18. The Project was a relative success. It achieved most of the set goals and results. The plant has functioned well and the current condition proves that the maintenance and operation staff is well trained and motivated. Most of the problems are related to external conditions. The management has suffered from frequent Government interference, which has resulted to quick turnover of top management. In addition, the department head level has experienced unnecessary changes. The company's special role in electrifying small isolated urban communities in Loreto and San Martin is an obstacle in the privatising process of EO. Such operations need community participation and consumer initiative to be financially viable.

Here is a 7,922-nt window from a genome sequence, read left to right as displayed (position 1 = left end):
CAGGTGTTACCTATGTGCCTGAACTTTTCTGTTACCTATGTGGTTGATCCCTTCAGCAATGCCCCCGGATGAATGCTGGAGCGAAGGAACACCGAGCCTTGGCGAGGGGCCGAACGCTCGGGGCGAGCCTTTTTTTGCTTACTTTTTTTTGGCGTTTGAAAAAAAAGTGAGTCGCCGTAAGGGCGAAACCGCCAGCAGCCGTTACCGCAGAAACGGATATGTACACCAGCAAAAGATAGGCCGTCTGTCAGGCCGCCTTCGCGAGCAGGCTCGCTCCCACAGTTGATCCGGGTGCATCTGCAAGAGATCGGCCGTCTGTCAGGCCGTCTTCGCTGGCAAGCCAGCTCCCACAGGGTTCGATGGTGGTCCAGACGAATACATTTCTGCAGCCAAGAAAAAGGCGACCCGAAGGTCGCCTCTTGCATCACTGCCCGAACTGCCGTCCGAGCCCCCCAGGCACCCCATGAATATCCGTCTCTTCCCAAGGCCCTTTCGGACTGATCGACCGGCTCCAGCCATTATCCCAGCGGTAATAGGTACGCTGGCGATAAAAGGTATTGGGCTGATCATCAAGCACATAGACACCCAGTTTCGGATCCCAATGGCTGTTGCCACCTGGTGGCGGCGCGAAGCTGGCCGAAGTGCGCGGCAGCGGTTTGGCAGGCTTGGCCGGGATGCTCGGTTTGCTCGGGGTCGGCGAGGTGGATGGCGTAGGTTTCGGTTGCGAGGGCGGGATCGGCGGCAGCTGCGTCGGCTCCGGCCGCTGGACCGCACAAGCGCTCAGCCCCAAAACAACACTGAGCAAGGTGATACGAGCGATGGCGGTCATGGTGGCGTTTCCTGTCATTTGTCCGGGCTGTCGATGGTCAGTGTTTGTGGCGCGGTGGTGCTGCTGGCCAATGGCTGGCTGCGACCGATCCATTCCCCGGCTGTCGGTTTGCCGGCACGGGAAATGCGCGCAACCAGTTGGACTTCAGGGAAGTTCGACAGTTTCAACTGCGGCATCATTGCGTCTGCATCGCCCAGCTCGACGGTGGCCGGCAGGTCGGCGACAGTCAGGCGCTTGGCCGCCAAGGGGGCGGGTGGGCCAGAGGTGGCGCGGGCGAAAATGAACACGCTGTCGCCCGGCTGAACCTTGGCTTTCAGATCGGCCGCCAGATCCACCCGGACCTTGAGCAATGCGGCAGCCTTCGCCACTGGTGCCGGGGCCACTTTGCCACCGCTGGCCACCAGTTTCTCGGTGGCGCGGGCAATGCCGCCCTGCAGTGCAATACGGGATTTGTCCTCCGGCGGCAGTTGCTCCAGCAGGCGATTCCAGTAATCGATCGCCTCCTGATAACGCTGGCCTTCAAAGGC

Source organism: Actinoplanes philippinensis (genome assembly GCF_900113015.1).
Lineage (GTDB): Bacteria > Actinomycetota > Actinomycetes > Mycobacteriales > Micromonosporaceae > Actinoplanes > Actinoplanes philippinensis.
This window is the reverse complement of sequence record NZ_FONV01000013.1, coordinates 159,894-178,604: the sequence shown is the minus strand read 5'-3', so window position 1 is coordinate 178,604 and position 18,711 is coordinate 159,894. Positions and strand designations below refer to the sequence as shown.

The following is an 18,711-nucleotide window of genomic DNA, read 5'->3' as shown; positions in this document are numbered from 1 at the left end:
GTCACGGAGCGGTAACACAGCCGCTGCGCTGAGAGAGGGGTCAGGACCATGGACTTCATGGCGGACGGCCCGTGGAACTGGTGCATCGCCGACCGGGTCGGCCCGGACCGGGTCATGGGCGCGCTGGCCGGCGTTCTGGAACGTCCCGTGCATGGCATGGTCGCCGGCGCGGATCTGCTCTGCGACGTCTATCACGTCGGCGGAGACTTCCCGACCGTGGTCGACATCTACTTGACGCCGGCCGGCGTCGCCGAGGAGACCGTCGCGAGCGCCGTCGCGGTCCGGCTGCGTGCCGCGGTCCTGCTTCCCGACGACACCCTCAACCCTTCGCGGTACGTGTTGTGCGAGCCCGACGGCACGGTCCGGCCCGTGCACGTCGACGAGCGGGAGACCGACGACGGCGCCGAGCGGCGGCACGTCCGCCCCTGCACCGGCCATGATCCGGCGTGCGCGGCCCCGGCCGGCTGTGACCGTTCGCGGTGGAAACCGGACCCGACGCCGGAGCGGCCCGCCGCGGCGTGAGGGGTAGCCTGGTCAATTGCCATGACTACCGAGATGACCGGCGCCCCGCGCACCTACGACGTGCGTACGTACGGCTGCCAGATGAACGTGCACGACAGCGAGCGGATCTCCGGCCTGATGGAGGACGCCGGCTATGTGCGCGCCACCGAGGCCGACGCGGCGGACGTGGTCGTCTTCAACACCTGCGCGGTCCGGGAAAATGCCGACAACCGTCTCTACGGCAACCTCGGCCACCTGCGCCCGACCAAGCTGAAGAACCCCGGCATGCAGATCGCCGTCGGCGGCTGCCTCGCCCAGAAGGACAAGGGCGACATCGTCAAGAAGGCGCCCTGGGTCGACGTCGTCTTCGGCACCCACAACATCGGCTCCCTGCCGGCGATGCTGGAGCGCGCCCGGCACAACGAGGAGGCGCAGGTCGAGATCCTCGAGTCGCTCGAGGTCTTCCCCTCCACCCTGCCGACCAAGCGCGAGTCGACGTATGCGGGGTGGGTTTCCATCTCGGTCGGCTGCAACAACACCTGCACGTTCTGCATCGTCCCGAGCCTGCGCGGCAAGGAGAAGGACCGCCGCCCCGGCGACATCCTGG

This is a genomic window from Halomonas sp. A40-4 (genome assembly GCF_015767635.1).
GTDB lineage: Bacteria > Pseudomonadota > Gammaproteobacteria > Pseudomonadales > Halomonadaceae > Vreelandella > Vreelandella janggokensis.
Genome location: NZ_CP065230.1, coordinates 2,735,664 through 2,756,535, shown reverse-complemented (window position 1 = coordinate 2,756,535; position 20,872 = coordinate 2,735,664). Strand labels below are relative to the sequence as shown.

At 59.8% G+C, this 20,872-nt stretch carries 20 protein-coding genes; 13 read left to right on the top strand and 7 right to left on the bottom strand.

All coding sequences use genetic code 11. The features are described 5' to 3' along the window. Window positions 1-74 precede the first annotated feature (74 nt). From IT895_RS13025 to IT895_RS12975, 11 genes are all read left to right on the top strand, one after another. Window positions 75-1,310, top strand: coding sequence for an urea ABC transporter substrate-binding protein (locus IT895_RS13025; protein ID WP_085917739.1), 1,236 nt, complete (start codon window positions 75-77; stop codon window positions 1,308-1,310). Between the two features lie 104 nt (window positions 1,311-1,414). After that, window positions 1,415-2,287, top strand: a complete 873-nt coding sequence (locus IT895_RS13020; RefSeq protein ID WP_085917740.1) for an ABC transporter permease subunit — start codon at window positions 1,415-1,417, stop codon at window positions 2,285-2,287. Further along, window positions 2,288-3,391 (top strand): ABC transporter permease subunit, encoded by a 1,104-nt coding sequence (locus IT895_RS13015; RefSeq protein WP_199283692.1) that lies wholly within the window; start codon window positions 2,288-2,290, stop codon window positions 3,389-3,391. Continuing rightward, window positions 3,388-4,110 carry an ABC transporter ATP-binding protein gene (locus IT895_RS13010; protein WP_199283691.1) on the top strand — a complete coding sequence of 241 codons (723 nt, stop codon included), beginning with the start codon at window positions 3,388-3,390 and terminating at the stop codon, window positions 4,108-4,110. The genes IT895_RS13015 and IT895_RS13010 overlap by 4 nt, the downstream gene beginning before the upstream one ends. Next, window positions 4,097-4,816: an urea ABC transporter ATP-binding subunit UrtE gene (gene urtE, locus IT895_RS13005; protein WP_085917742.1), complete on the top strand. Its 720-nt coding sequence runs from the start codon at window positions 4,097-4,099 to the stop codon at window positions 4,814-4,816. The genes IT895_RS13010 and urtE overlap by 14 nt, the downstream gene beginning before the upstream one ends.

19. The selected project mode was appropriate in the case of Iquitos. The division of responsibilities in the construction phase between the local organisations Electroperú and Electro Oriente worked in practice relatively well although major changes took place in the sector at the same time. The costs of civil works were essentially reduced by using local contractors. Although the completion of the Project was delayed with some months, the Finnish supplier and the Peruvian organisations succeeded well in the construction work given the difficult conditions and the modest transportation facilities of Iquitos. The role of the Finnish supervision consultant was small and did not include the continuous presence at site. The presence of the consultant clearly improved the quality of the work and supported the coordination of the activities of various subcontractors. The supervision consultant pinpointed also the importance of some project components, which were in danger of being neglected during the implementation. These include at least training components, the development of operation and maintenance procedures and the construction of spare part stores.